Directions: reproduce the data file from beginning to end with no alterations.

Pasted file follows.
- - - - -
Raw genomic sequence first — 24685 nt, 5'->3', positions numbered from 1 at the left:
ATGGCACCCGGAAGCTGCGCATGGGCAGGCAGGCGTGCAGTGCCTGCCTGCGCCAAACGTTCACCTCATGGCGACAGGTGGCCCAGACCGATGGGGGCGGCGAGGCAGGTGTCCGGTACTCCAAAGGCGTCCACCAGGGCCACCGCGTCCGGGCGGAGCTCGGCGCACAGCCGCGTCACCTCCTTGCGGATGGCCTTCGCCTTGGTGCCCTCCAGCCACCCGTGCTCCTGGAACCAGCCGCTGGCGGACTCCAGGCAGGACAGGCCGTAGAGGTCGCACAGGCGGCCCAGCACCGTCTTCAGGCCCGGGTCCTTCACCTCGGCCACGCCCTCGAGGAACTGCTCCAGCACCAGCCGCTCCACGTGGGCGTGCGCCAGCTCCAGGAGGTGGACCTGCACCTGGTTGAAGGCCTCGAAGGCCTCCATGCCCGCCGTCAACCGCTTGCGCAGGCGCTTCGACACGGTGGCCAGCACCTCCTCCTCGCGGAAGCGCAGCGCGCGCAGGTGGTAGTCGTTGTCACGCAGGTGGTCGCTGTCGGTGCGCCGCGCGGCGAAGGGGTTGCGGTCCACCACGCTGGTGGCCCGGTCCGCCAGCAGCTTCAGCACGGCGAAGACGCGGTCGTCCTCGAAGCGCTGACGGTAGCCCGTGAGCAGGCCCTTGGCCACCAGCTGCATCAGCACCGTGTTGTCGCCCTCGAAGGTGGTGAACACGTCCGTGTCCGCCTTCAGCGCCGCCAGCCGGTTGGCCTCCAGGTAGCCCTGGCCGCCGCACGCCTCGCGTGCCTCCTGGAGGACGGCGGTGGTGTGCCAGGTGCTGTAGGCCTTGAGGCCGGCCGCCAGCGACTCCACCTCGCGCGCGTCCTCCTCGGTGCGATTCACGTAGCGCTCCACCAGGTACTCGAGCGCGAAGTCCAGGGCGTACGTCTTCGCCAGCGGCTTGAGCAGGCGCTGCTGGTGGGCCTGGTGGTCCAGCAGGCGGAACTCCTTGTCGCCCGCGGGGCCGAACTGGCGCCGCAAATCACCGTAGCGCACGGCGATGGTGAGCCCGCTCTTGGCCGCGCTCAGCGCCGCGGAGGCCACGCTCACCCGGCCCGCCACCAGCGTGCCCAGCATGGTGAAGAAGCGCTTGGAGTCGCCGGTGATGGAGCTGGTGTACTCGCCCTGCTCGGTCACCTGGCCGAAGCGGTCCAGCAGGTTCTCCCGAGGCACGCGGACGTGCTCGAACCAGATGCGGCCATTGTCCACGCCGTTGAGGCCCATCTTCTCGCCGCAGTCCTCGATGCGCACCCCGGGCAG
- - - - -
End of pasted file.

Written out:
Raw genomic sequence first — 24685 nt, 5'->3', positions numbered from 1 at the left:
ATGGCACCCGGAAGCTGCGCATGGGCAGGCAGGCGTGCAGTGCCTGCCTGCGCCAAACGTTCACCTCATGGCGACAGGTGGCCCAGACCGATGGGGGCGGCGAGGCAGGTGTCCGGTACTCCAAAGGCGTCCACCAGGGCCACCGCGTCCGGGCGGAGCTCGGCGCACAGCCGCGTCACCTCCTTGCGGATGGCCTTCGCCTTGGTGCCCTCCAGCCACCCGTGCTCCTGGAACCAGCCGCTGGCGGACTCCAGGCAGGACAGGCCGTAGAGGTCGCACAGGCGGCCCAGCACCGTCTTCAGGCCCGGGTCCTTCACCTCGGCCACGCCCTCGAGGAACTGCTCCAGCACCAGCCGCTCCACGTGGGCGTGCGCCAGCTCCAGGAGGTGGACCTGCACCTGGTTGAAGGCCTCGAAGGCCTCCATGCCCGCCGTCAACCGCTTGCGCAGGCGCTTCGACACGGTGGCCAGCACCTCCTCCTCGCGGAAGCGCAGCGCGCGCAGGTGGTAGTCGTTGTCACGCAGGTGGTCGCTGTCGGTGCGCCGCGCGGCGAAGGGGTTGCGGTCCACCACGCTGGTGGCCCGGTCCGCCAGCAGCTTCAGCACGGCGAAGACGCGGTCGTCCTCGAAGCGCTGACGGTAGCCCGTGAGCAGGCCCTTGGCCACCAGCTGCATCAGCACCGTGTTGTCGCCCTCGAAGGTGGTGAACACGTCCGTGTCCGCCTTCAGCGCCGCCAGCCGGTTGGCCTCCAGGTAGCCCTGGCCGCCGCACGCCTCGCGTGCCTCCTGGAGGACGGCGGTGGTGTGCCAGGTGCTGTAGGCCTTGAGGCCGGCCGCCAGCGACTCCACCTCGCGCGCGTCCTCCTCGGTGCGATTCACGTAGCGCTCCACCAGGTACTCGAGCGCGAAGTCCAGGGCGTACGTCTTCGCCAGCGGCTTGAGCAGGCGCTGCTGGTGGGCCTGGTGGTCCAGCAGGCGGAACTCCTTGTCGCCCGCGGGGCCGAACTGGCGCCGCAAATCACCGTAGCGCACGGCGATGGTGAGCCCGCTCTTGGCCGCGCTCAGCGCCGCGGAGGCCACGCTCACCCGGCCCGCCACCAGCGTGCCCAGCATGGTGAAGAAGCGCTTGGAGTCGCCGGTGATGGAGCTGGTGTACTCGCCCTGCTCGGTCACCTGGCCGAAGCGGTCCAGCAGGTTCTCCCGAGGCACGCGGACGTGCTCGAACCAGATGCGGCCATTGTCCACGCCGTTGAGGCCCATCTTCTCGCCGCAGTCCTCGATGCGCACCCCGGGCAG